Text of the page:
photo: Rose Ann Franklin
Sara Wallace writes poems with vivid details, immersing you in her scenes, whether it’s a walk through the narrator’s grandparents’ farm in “Take This Old Coat” or the unflinching depiction of an abusive relationship in “You.” But her poetry can’t be reduced to “naturalism” on the one hand or “raw emotion” on the other; it’s the two elements in tandem that make the poems in The Rival stand out. It’s a point she takes up in this guest post, with reference to some of her own favorite poets…
I wanted to start with noir.
A woman’s dress like a tight shadow,
her fingertips dipped in darkness.
Beauty reduced to Glamour and made Suspect.
I am endlessly fascinated by Reality and Imagination and my favorite writers comment on and complicate this supposed binary. On one side, we have Reality—the commonplace, the solid, common sense, “salt of the earth” people and the hum-drum comfort of greasy spoons, where we “burst the bubble,” and “come back down to earth,” but where we also see “the cold light” and “hard truths,” where humankind’s greed and brutality are mundane givens. On the other side, we have Imagination—that imaginary get-away with a longed-for yet imminently unattainable Beauty, the “mystic visions and cosmic vibrations” (Allen Ginsberg, “America”) of faith, encounters with inspiring art, where there is charm, elegance, and wonder but where there is also affectation, ostentation, pride, “spells and incantation” (Keats, “To…”), and the constant danger of aesthetic failure (“I am going to dream up a tiger,” Borges writes in “Dreamtigers.” “Utter incompetence! A tiger appears, sure enough, but an enfeebled tiger…” )
Indeed, each side of the binary actually has multiple binaries within it, like the fractals studied in chaos theory. The most interesting contemporary poets play with this “hall of mirrors” effect. For example, Jack Gilbert’s poem, “Alyosha,” opens with a quasi-Gauguinian moment, with the narrator seemingly fetishizing locals: “the sound of women hidden / among the lemon trees.” The work as a whole, however, is hardly a simple celebration of primitivism (which, after all, exists in the imagination of the beholder). Gilbert’s disillusioned narrator knows that the reality of Beauty’s life is often terrible even as he covets her: “He is not innocent. / He knows the shepherdess will be given / to the awful man who lives at the farm /closest to him….”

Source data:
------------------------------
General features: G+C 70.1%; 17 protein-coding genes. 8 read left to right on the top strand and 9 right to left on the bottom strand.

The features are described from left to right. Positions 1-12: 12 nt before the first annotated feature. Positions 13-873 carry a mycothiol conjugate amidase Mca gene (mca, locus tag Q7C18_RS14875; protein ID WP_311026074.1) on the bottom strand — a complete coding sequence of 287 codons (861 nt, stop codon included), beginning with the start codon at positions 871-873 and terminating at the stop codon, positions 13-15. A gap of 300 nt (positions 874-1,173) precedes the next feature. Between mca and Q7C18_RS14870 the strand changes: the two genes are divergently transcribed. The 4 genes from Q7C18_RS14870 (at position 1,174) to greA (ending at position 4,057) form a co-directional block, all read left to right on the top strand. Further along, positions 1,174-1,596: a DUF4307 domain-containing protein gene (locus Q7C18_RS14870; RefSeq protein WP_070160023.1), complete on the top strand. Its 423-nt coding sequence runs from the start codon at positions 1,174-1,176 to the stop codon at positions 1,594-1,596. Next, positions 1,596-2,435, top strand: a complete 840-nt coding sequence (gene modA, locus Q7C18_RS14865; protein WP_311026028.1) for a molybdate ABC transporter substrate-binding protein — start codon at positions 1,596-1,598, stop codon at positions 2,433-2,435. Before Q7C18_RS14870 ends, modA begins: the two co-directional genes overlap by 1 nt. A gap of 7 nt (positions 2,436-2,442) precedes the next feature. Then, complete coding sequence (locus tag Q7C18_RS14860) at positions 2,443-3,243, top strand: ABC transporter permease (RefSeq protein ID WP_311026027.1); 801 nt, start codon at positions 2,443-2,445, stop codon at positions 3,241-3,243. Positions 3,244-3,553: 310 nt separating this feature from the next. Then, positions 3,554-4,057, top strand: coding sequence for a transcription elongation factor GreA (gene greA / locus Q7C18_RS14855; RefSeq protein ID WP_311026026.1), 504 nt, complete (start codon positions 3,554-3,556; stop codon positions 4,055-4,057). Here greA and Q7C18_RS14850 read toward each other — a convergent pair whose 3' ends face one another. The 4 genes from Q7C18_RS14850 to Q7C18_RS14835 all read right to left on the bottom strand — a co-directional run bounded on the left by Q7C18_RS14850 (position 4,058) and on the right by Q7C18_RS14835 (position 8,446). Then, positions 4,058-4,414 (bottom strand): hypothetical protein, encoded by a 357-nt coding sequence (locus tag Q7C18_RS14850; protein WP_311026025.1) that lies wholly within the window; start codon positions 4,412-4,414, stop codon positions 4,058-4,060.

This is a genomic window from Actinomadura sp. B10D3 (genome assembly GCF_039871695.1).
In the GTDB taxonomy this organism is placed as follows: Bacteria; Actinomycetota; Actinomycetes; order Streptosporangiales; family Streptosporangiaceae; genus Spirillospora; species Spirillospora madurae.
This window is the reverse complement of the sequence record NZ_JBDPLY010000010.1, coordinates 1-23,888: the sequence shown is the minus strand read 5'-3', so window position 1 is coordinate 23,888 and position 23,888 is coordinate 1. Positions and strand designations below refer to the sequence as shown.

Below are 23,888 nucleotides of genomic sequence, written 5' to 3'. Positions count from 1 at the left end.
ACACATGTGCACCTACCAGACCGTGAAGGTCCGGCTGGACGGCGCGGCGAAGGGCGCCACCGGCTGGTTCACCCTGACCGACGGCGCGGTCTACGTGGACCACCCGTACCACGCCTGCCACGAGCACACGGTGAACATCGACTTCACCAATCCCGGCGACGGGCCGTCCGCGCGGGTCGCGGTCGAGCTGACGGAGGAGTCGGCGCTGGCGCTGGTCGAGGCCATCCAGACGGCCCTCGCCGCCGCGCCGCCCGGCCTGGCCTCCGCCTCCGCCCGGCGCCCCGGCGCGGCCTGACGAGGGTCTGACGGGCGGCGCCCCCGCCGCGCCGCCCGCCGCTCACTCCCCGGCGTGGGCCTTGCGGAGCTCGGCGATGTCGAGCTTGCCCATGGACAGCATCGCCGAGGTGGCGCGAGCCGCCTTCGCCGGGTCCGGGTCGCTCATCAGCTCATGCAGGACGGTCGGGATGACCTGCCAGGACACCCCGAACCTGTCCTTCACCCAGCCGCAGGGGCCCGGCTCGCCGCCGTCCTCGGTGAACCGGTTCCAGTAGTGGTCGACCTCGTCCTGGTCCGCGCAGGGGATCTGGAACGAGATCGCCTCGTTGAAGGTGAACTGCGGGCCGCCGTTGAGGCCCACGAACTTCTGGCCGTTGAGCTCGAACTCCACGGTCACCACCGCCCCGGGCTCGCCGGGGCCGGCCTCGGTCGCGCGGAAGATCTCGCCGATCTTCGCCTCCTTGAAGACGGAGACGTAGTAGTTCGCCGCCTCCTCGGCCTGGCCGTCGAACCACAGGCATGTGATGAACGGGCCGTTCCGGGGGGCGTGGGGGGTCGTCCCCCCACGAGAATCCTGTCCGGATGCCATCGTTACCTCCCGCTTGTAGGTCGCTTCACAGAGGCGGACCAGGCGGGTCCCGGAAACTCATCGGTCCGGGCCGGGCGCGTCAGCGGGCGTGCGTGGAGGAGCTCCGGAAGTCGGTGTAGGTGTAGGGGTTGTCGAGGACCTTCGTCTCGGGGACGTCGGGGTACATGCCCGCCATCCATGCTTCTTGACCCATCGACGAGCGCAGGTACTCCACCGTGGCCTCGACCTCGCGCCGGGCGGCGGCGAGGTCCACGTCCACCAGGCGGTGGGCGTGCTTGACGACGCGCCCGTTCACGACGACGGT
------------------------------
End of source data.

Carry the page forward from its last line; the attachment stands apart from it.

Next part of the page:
7 July 2015 | poets on poets |
When you start reading In Another Country, it’s the precision of David Constantine’s prose that gets you first. His descriptions, his dialogue—it’s all so unnervingly exact, dropping you into scenes that are both immediately recognizable and profoundly unsettling. And one consequence of this exactitude is that you simply can’t skim a Constantine story. There’s that school of thought that every detail in a short story should be an essential detail, but actual stories live up to that theory to varying degrees—the point being that Constantine’s best work, as represented in this career-spanning collection (which includes stories from the Frank O’Connor International Short Story Award-winning Tea at the Midland), hits that mark with riveting consistency. In this guest post, he explains the purpose behind this careful approach to language, a literary purpose that’s equal parts aesthetic and philosophical.
The phrase is Lawrence’s: “The essential quality of poetry is that it makes a new effort of attention.” So does fiction. And, doing it, poems and stories ask us to do the same: attend better. I associate that demand with Lear’s shocked utterance when he is evicted out of kingship onto the heath and begins to notice that the poor have a hard time of it: “O, I have ta’en / Too little care of this …” We all take too little care. Fiction and poetry jolt us into caring more. They widen our sympathy.
In practice the new effort of attention will most often have a polemical edge because it will alert us to the state we are in. The declaration that citizens have the right to life, liberty and the pursuit of happiness cannot be un-declared. So, alerted, paying attention, we look around us and see, at best, that the aspiration has been very imperfectly realized, and, at worst, that much has been done to make its realization unlikely or downright impossible.
Fiction and poetry continually remind us that we do not (are not permitted to, don’t try hard enough to) live as connectedly, wholly, humanely as we might. They help us imagine a livelier life.They do this intrinsically first by practising the autonomy without which no artistic creation is possible. That autonomy contradicts and challenges the unfreedom which in various forms (some more obvious than others) reduces our lives in society. And secondly, a poem or story unsettles us by its own truth and beauty because it confronts us with that famous pairing all too often in circumstances of very great ugliness and mendacity (trashed environment, debased public discourse and conduct, for example). Fiction and poetry by their intrinsic workings urge us not to give up the hope of freedom, truth and beauty. In fact, they incite us to revolt.
14 June 2015 | selling shorts |